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How Higher Credit Card Rates Could Affect Your Finances

How Higher Credit Card Rates Could Affect Your Finances

| March 24, 2017
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Matt K Logan CFP®

The Fed’s decision to raise its benchmark interest rate will have a reverberating effect on credit card rates and other consumer debt. In fact, the most recent spike is shaping up to take a sizeable bite out of most consumer budgets.  Based on the most recent Federal report, the impact on credit card rates will push the annual percentage rate (APR) higher than it has ever been at a whopping 15.42%.  Starting as early as this month, according to Federal Reserve data, collectively consumers will be paying as much as $192 million more a month on credit card balances.

For card carrying Americans with credit card balance of five thousand or less the increase should be manageable at around $1 more per month in interest. But let’s face it, the average consumer credit card debt exceeds that by at least $2,000 per person.  For those already struggling with large balances, the added cost coupled with a pickup in expenses in other areas such as housing, car costs and other consumer goods; this seemingly innocuous increase could prove to be financially destabilizing for some.

Who will be Affected

Those who stand to feel the pinch the most from credit card interest rate hikes are those with high private loans and variable rates such as college graduates, people with poor credit and big balances as well as mortgage and equity loan holders.

Americans as a whole and those consumers directly affected in particular should be aware that this increase is a strategic approach of the Federal government to ease the nation out of a recession. Economists also predict that with the unveiling of President Trump’s economic stimulus package, there may be a continuous, albeit gradual, rise in interest rates over the next few years.

Five Ways the Increase Will Affect Credit Card Holders

There are several ways the uptick in the Fed’s interest rate can impact credit card users such as:

  • Cause variable APRs to bounce between one or two percent. Millions of American have variable interest rates which is tagged to the prime rate. Variable rate simply means your interest rate can go up or down because it is subject to the fluctuations in market activity.  Based on the terms and conditions of a Citi card contract, cards with variable rate use the prime as a benchmark and add a set amount called a "margin."  According to agreements filed at the U.S. Consumer Financial Protection Bureau consumers will most likely see a boost in their next card statements.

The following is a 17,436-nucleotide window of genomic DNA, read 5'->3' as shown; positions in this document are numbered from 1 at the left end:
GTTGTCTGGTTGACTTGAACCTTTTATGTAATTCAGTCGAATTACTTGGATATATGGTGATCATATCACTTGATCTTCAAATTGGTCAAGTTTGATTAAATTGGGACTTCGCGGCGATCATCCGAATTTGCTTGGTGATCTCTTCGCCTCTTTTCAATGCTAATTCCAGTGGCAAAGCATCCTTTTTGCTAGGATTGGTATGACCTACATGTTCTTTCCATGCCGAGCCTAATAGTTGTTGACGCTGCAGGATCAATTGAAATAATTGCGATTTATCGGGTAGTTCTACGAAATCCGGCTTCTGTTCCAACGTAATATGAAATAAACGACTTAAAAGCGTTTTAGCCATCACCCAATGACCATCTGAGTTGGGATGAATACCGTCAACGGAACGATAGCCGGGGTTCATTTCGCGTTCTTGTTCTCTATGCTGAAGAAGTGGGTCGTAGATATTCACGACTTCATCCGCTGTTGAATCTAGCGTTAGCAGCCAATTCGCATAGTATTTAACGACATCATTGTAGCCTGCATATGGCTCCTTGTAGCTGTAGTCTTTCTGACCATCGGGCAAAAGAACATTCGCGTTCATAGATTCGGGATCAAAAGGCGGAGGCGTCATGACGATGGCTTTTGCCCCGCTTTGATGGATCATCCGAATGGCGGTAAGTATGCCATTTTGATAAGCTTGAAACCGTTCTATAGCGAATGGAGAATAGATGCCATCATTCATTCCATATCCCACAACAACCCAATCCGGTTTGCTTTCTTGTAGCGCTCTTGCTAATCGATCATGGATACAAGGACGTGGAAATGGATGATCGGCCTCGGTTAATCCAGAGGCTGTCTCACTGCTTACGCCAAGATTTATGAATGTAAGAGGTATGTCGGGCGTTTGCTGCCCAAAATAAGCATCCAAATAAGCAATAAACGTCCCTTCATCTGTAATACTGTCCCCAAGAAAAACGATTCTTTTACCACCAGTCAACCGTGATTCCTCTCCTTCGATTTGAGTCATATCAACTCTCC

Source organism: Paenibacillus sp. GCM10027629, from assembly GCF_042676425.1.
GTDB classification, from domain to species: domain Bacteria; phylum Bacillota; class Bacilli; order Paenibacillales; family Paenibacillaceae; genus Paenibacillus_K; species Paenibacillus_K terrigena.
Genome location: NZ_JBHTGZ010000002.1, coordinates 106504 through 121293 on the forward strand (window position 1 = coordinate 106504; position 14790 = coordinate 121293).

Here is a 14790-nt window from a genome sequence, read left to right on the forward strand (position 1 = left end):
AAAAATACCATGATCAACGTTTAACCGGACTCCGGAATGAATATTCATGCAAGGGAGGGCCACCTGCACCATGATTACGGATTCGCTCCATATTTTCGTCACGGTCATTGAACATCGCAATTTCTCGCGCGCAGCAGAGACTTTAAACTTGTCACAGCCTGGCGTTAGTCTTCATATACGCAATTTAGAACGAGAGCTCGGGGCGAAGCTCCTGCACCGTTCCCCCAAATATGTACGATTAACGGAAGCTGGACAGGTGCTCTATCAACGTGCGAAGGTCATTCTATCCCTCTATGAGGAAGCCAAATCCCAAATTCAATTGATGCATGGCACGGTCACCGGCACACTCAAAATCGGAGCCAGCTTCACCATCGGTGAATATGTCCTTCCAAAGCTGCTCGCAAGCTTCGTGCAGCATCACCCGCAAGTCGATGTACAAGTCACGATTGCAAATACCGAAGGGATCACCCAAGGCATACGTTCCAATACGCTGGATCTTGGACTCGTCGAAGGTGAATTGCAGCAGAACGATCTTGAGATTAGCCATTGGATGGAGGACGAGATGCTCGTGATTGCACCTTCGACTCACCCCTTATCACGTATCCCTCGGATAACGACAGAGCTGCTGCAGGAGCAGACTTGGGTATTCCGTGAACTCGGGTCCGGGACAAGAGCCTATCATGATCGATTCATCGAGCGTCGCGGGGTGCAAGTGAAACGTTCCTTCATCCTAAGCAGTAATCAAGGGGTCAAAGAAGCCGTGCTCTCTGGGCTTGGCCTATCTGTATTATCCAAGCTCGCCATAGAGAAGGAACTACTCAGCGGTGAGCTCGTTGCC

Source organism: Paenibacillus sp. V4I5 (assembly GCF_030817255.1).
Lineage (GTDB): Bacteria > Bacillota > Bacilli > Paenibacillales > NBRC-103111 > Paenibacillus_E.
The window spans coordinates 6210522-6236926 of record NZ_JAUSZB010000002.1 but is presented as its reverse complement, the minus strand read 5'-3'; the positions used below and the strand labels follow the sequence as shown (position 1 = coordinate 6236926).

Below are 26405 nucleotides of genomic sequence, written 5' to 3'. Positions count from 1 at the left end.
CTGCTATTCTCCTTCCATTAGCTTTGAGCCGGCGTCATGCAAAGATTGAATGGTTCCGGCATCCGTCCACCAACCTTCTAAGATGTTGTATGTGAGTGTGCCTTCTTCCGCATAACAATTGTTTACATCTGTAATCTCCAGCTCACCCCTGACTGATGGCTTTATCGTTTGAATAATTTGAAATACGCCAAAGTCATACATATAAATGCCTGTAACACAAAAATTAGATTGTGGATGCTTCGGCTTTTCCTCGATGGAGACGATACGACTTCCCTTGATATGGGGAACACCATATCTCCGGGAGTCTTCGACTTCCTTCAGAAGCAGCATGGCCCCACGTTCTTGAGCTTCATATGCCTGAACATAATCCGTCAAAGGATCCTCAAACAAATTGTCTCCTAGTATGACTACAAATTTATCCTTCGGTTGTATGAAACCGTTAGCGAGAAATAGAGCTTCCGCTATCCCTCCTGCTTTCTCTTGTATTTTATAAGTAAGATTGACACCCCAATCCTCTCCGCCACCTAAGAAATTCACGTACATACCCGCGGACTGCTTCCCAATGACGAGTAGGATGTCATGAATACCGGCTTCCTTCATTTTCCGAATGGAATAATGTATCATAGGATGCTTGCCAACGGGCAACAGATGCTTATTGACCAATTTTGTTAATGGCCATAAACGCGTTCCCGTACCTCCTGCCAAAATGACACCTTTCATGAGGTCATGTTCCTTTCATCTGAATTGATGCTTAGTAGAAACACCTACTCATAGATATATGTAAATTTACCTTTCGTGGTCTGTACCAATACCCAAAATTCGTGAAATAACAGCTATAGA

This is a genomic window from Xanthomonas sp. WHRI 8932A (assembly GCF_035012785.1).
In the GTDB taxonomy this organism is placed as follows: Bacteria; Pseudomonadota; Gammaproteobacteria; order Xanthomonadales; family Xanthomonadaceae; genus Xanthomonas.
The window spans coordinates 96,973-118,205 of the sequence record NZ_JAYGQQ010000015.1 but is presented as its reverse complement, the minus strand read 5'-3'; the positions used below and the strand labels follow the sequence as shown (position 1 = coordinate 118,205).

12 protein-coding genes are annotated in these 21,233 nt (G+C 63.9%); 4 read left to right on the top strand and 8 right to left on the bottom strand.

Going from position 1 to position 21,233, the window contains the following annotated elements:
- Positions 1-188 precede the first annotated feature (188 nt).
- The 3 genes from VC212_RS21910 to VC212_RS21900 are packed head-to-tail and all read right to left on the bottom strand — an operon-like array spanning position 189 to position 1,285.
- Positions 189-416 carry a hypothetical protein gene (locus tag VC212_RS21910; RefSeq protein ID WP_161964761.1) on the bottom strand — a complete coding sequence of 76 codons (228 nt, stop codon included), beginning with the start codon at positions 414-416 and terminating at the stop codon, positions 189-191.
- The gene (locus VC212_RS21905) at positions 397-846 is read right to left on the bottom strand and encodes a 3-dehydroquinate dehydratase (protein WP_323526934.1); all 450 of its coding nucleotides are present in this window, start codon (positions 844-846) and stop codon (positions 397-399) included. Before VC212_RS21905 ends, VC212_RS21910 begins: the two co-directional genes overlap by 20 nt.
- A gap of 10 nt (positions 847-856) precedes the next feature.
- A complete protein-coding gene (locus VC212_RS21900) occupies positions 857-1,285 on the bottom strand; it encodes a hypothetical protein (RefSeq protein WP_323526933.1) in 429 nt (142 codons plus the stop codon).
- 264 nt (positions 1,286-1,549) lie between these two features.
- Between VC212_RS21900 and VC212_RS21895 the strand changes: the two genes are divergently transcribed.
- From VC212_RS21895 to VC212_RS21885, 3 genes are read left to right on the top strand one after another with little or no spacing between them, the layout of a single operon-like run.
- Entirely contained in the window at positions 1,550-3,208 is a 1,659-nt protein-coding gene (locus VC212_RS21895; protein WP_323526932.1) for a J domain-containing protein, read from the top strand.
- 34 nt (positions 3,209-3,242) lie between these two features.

• Higher rates mean longer repayment periods for consumers with high balances. Unfortunately, when payback period is extended, interest also climbs which makes it harder to reduce the debt load and increases lender risk.
  • Credit cards will be harder to get for people with low credit scores.
  • Increases the increases the amount of interest rate a new credit card holder will have to pay.
  • Exacerbates debt accumulation since more money will be going to pay down interest rates than principle.


Tips for Surviving Rising Credit Card Rates

  1. Take a good look at how you can cut back on some expenses in order to whittle down credit card balances sooner.
  2. Talk to your credit card company about changing to a fixed rate. Be aware however, that switching to a fixed-rate card will not necessarily be an easy fix. Based on data from the federal regulators an analysis of 1,600 credit card agreements, only a handful offer fixed rates on general purpose cards.
  3. If you cannot get access to a fixed rate arrangement, one alternative to consider is paying down revolving debt with a term loan. According to financial experts, a "fully amortizing" term loan, that can be paid off within a set number of months typicall carries a repayment discipline that credit cards lack.  Overtime this approach will costs less than the agonizing process of paying down a card with a variable rate.
  4. Don’t miss payments. Interest rate penalties levied by card companies for late payments can be as much 23% and 30%.
  5. If you already have a problem with credit card debt it is important to develop a plan of action to reduce it as soon as possible. The best option is to seek help from a qualified financial advisor who can assist you to get out of debt faster. With experience and expertise they can help you to identify innovative ways that are relevant to your situation that can eliminate or significantly decrease your credit card debt.




Matt Logan is a Representative with Matt Logan Inc., and Summit Brokerage and may be reached at, 336-540-9700 or [email protected].   


Matt Logan Inc is an independent firm with Securities offered through Summit Brokerage Services, Inc., Member FINRA, SIPC. Advisory services offered through Summit Financial Group Inc., a Registered Investment Advisor. Summit Brokerage Services, Inc., its affiliates and Matt Logan Inc. do not give tax or legal advice. You should consult an experienced professional regarding the tax consequences of a specific transaction. These are the views of Matt Logan Inc, and not necessarily those of Summit Brokerage Services, Inc. and any of its affiliates and should not be construed as investment advice.

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